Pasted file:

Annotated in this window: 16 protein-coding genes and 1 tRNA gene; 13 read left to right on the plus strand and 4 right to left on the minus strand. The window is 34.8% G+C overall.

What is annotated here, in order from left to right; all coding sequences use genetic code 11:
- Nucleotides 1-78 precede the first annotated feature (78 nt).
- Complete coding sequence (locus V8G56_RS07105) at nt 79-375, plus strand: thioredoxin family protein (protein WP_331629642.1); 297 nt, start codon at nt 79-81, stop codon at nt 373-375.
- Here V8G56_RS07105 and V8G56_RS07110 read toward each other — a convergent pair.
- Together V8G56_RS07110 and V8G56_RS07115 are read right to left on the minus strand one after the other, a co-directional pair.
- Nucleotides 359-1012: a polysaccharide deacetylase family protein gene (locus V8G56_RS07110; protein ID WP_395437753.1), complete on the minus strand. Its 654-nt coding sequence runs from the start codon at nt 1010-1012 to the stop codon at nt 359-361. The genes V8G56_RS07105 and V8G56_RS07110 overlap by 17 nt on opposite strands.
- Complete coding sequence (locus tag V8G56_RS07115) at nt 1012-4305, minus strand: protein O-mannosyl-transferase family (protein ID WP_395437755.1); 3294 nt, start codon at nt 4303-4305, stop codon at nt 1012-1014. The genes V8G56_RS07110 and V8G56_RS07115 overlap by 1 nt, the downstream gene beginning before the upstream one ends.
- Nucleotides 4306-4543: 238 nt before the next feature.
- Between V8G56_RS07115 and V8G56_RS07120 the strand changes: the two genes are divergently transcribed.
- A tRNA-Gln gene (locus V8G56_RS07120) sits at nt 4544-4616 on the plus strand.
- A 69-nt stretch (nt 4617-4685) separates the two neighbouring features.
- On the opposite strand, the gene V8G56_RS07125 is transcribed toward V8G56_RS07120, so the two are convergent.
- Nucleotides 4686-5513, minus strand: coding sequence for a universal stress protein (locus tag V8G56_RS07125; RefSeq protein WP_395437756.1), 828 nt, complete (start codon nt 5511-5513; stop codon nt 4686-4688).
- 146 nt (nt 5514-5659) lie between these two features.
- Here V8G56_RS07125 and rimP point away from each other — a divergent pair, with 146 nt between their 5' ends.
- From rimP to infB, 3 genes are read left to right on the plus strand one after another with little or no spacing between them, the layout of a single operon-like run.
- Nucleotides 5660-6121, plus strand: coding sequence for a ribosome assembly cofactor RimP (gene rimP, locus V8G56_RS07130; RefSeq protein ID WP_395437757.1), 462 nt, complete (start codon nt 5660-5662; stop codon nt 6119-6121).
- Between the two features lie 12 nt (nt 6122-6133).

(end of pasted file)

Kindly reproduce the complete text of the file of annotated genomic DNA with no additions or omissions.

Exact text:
Annotated in this window: 16 protein-coding genes and 1 tRNA gene; 13 read left to right on the plus strand and 4 right to left on the minus strand. The window is 34.8% G+C overall.

What is annotated here, in order from left to right; all coding sequences use genetic code 11:
- Nucleotides 1-78 precede the first annotated feature (78 nt).
- Complete coding sequence (locus V8G56_RS07105) at nt 79-375, plus strand: thioredoxin family protein (protein WP_331629642.1); 297 nt, start codon at nt 79-81, stop codon at nt 373-375.
- Here V8G56_RS07105 and V8G56_RS07110 read toward each other — a convergent pair.
- Together V8G56_RS07110 and V8G56_RS07115 are read right to left on the minus strand one after the other, a co-directional pair.
- Nucleotides 359-1012: a polysaccharide deacetylase family protein gene (locus V8G56_RS07110; protein ID WP_395437753.1), complete on the minus strand. Its 654-nt coding sequence runs from the start codon at nt 1010-1012 to the stop codon at nt 359-361. The genes V8G56_RS07105 and V8G56_RS07110 overlap by 17 nt on opposite strands.
- Complete coding sequence (locus tag V8G56_RS07115) at nt 1012-4305, minus strand: protein O-mannosyl-transferase family (protein ID WP_395437755.1); 3294 nt, start codon at nt 4303-4305, stop codon at nt 1012-1014. The genes V8G56_RS07110 and V8G56_RS07115 overlap by 1 nt, the downstream gene beginning before the upstream one ends.
- Nucleotides 4306-4543: 238 nt before the next feature.
- Between V8G56_RS07115 and V8G56_RS07120 the strand changes: the two genes are divergently transcribed.
- A tRNA-Gln gene (locus V8G56_RS07120) sits at nt 4544-4616 on the plus strand.
- A 69-nt stretch (nt 4617-4685) separates the two neighbouring features.
- On the opposite strand, the gene V8G56_RS07125 is transcribed toward V8G56_RS07120, so the two are convergent.
- Nucleotides 4686-5513, minus strand: coding sequence for a universal stress protein (locus tag V8G56_RS07125; RefSeq protein WP_395437756.1), 828 nt, complete (start codon nt 5511-5513; stop codon nt 4686-4688).
- 146 nt (nt 5514-5659) lie between these two features.
- Here V8G56_RS07125 and rimP point away from each other — a divergent pair, with 146 nt between their 5' ends.
- From rimP to infB, 3 genes are read left to right on the plus strand one after another with little or no spacing between them, the layout of a single operon-like run.
- Nucleotides 5660-6121, plus strand: coding sequence for a ribosome assembly cofactor RimP (gene rimP, locus V8G56_RS07130; RefSeq protein ID WP_395437757.1), 462 nt, complete (start codon nt 5660-5662; stop codon nt 6119-6121).
- Between the two features lie 12 nt (nt 6122-6133).